International Journal of Keratoconus and Ectatic Corneal Diseases

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VOLUME 5 , ISSUE 1 ( January-April, 2016 ) > List of Articles

RESEARCH ARTICLE

Corneal Deformation Response with Dynamic Ultra-high-speed Scheimpflug Imaging for Detecting Ectatic Corneas

Isaac Ramos, Marcella Q Salomão, Fernando F Correia

Citation Information : Ramos I, Salomão MQ, Correia FF. Corneal Deformation Response with Dynamic Ultra-high-speed Scheimpflug Imaging for Detecting Ectatic Corneas. Int J Kerat Ect Cor Dis 2016; 5 (1):1-5.

DOI: 10.5005/jp-journals-10025-1113

Published Online: 01-04-2016

Copyright Statement:  Copyright © 2016; Jaypee Brothers Medical Publishers (P) Ltd.


Abstract

Purpose

To test the ability of metrics derived from corneal response to noncontact tonometry (NCT) to distinguish between normal and ectatic cases.

Materials and methods

The prototype of CorVis ST (Oculus, Wetzlar, Germany) was used for assessing corneal biomechanical response using ultra-high-speed 8 mm horizontal Scheimpflug photography, taking 4,330 frames per second during NCT. Patients were stratified based on clinical data, including rotating Scheimpflug corneal tomography (Oculus Pentacam HR). Biomechanical data from one eye randomly selected of 177 patients with normal corneas (N) and from 79 patients with bilateral keratoconus (KC) were investigated. Group forme fruste keratoconus (FFKC) was composed of 20 eyes with normal topographic patterns from cases with ectasia detected in the fellow eye. Group keratoconus suspect (KCS) had 16 eyes from 16 patients with topographic patterns suspicious of KC but documented stability over 3 years and normal tomographic findings. A combination of deformation parameters using linear regression analysis (Prototype Factor 1, pF1) was created by the BrAIn (Brazilian Artificial Intelligence on Corneal Tomography and Biomechanics) study group in order to provide the best possible separation of KC and normals.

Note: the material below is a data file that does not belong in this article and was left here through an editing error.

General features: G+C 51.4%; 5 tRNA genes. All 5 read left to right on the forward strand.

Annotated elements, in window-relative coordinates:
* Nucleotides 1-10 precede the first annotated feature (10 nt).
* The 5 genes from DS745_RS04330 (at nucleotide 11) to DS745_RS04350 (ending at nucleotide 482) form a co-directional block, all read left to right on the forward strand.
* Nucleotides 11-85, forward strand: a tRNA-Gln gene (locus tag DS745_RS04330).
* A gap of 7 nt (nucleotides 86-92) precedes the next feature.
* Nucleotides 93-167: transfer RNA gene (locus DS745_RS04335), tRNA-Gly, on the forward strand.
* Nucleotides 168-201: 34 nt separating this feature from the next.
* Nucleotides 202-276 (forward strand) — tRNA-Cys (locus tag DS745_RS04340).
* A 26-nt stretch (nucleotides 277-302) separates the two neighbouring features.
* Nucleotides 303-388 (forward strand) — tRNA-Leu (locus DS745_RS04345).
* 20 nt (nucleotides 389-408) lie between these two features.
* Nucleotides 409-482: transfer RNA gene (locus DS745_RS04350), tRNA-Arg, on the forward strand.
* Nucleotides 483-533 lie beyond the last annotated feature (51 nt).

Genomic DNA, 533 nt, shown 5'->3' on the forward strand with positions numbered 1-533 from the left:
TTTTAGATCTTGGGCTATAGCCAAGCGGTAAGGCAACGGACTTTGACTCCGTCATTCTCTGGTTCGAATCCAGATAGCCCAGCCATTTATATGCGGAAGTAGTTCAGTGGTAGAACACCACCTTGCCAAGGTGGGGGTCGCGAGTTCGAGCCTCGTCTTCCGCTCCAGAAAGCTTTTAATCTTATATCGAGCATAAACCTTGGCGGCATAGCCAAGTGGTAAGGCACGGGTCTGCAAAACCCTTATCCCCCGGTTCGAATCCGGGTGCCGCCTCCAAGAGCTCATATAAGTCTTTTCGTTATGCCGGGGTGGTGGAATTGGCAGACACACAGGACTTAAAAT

Results

Statistical significant differences were found for N × KC for several parameters, including first and second applanation times, deformation amplitude, and maximal concavity radius (Mann–Whitney, p < 0.001). However, the areas under the receiver operating characteristic curves (AUC) were lower than 0.90. The pF1 had AUC of 0.945 (IC 0.909–0.97; sensitivity = 87.3% and specificity = 89.3%). The pF1 had statistically significant differences between the ectatic (KC and FFKC) and nonectatic groups (N and KCS) (p < 0.05, Kruskall–Wallis Test with post hoc Dunn's test).

Conclusion

Corneal deformation response analysis by ultra- high-speed 8 mm horizontal Scheimpflug photography provides relevant data for distinguishing ectatic and nonectatic corneas but cannot be used independently to detect KC. This data may be integrated with corneal tomography data for enhancing sensitivity and specificity for screening ectasia.

How to cite this article

Salomão MQ, Correia FF, Ramos I, Luz A, Ambrósio R Jr. Corneal Deformation Response with Dynamic Ultra-high-speed Scheimpflug Imaging for Detecting Ectatic Corneas. Int J Kerat Ect Cor Dis 2016;5(1):1-5.


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